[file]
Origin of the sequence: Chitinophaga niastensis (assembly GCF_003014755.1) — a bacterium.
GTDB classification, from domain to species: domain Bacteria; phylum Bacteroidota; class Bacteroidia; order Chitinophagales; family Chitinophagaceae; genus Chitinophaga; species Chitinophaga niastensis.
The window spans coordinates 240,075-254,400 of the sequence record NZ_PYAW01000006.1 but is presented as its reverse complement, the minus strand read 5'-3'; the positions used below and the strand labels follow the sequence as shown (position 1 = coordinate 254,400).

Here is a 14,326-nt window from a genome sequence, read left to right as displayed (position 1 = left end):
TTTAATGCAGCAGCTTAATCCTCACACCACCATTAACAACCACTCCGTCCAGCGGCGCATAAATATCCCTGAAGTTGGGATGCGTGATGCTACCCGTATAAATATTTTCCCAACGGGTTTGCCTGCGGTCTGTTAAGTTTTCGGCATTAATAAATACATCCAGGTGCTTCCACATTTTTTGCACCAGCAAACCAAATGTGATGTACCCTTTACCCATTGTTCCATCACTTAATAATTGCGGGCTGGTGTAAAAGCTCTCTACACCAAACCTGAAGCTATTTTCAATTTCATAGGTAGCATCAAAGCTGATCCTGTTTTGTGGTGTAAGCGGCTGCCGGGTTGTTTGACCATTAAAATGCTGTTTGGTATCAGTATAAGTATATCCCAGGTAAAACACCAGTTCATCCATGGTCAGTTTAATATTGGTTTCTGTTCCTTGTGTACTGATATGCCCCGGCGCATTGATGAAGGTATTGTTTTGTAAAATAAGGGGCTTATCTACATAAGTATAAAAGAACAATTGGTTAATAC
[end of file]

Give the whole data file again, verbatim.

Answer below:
Origin of the sequence: Chitinophaga niastensis (assembly GCF_003014755.1) — a bacterium.
GTDB classification, from domain to species: domain Bacteria; phylum Bacteroidota; class Bacteroidia; order Chitinophagales; family Chitinophagaceae; genus Chitinophaga; species Chitinophaga niastensis.
The window spans coordinates 240,075-254,400 of the sequence record NZ_PYAW01000006.1 but is presented as its reverse complement, the minus strand read 5'-3'; the positions used below and the strand labels follow the sequence as shown (position 1 = coordinate 254,400).

Here is a 14,326-nt window from a genome sequence, read left to right as displayed (position 1 = left end):
TTTAATGCAGCAGCTTAATCCTCACACCACCATTAACAACCACTCCGTCCAGCGGCGCATAAATATCCCTGAAGTTGGGATGCGTGATGCTACCCGTATAAATATTTTCCCAACGGGTTTGCCTGCGGTCTGTTAAGTTTTCGGCATTAATAAATACATCCAGGTGCTTCCACATTTTTTGCACCAGCAAACCAAATGTGATGTACCCTTTACCCATTGTTCCATCACTTAATAATTGCGGGCTGGTGTAAAAGCTCTCTACACCAAACCTGAAGCTATTTTCAATTTCATAGGTAGCATCAAAGCTGATCCTGTTTTGTGGTGTAAGCGGCTGCCGGGTTGTTTGACCATTAAAATGCTGTTTGGTATCAGTATAAGTATATCCCAGGTAAAACACCAGTTCATCCATGGTCAGTTTAATATTGGTTTCTGTTCCTTGTGTACTGATATGCCCCGGCGCATTGATGAAGGTATTGTTTTGTAAAATAAGGGGCTTATCTACATAAGTATAAAAGAACAATTGGTTAATAC